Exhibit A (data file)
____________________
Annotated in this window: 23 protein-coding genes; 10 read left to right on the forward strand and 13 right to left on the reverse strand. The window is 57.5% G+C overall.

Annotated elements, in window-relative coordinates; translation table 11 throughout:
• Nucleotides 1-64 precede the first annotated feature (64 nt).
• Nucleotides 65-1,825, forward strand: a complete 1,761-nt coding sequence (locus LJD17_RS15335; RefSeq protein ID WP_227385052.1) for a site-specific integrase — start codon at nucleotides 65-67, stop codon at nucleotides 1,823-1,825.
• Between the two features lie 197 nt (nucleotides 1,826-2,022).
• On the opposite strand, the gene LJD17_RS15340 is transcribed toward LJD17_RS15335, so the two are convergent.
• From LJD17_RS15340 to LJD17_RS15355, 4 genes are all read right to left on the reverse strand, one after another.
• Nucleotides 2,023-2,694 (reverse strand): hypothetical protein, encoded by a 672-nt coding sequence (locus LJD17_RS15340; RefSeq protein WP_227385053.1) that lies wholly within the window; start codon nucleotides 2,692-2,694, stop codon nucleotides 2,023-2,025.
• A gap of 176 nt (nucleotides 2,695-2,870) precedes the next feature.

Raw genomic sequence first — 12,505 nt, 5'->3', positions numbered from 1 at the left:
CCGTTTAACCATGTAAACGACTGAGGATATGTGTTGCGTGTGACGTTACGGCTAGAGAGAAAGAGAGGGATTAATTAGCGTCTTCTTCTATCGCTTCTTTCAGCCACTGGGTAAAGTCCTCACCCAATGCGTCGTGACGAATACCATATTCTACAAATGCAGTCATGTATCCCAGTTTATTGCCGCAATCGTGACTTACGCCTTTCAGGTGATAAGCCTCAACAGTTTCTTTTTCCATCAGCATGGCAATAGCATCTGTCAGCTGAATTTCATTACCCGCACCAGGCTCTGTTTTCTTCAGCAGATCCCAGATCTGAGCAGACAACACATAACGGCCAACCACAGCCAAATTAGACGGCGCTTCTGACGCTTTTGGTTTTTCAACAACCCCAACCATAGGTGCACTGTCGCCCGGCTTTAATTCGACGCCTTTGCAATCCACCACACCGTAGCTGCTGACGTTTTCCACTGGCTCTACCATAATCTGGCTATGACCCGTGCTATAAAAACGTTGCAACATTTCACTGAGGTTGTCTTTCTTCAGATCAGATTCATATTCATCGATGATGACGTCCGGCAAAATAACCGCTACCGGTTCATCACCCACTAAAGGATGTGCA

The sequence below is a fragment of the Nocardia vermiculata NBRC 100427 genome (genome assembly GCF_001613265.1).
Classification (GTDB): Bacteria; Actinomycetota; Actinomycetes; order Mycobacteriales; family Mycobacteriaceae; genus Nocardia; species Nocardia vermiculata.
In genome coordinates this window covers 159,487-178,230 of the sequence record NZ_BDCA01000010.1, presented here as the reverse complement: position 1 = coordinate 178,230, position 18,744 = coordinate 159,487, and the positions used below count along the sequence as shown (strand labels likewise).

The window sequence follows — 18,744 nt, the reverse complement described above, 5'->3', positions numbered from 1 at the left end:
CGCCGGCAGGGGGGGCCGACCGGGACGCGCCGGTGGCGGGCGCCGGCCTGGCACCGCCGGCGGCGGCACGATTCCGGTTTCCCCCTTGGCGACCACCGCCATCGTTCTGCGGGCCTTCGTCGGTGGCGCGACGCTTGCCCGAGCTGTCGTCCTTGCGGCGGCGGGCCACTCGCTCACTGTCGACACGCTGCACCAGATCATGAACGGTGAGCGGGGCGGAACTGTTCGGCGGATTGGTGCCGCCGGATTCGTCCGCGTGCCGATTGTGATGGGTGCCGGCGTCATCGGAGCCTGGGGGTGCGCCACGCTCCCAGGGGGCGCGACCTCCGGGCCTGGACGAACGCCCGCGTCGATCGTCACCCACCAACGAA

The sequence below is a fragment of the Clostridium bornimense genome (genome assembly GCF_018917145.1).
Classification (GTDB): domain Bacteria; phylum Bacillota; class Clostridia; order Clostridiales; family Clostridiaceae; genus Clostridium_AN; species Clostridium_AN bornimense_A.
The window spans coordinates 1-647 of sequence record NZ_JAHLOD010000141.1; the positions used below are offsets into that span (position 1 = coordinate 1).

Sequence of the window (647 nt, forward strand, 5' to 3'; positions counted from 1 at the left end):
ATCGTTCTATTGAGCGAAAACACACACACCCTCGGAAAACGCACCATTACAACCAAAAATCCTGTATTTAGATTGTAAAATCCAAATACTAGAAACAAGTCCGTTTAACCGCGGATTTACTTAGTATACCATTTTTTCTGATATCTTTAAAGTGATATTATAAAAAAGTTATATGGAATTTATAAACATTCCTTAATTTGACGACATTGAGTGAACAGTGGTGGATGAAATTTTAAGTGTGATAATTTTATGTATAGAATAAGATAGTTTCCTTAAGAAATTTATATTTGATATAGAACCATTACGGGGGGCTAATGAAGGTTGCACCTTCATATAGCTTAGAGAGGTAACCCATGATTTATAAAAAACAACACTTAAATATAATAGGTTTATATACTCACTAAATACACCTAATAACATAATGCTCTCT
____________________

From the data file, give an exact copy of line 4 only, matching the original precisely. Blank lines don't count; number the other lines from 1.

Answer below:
• Nucleotides 65-1,825, forward strand: a complete 1,761-nt coding sequence (locus LJD17_RS15335; RefSeq protein ID WP_227385052.1) for a site-specific integrase — start codon at nucleotides 65-67, stop codon at nucleotides 1,823-1,825.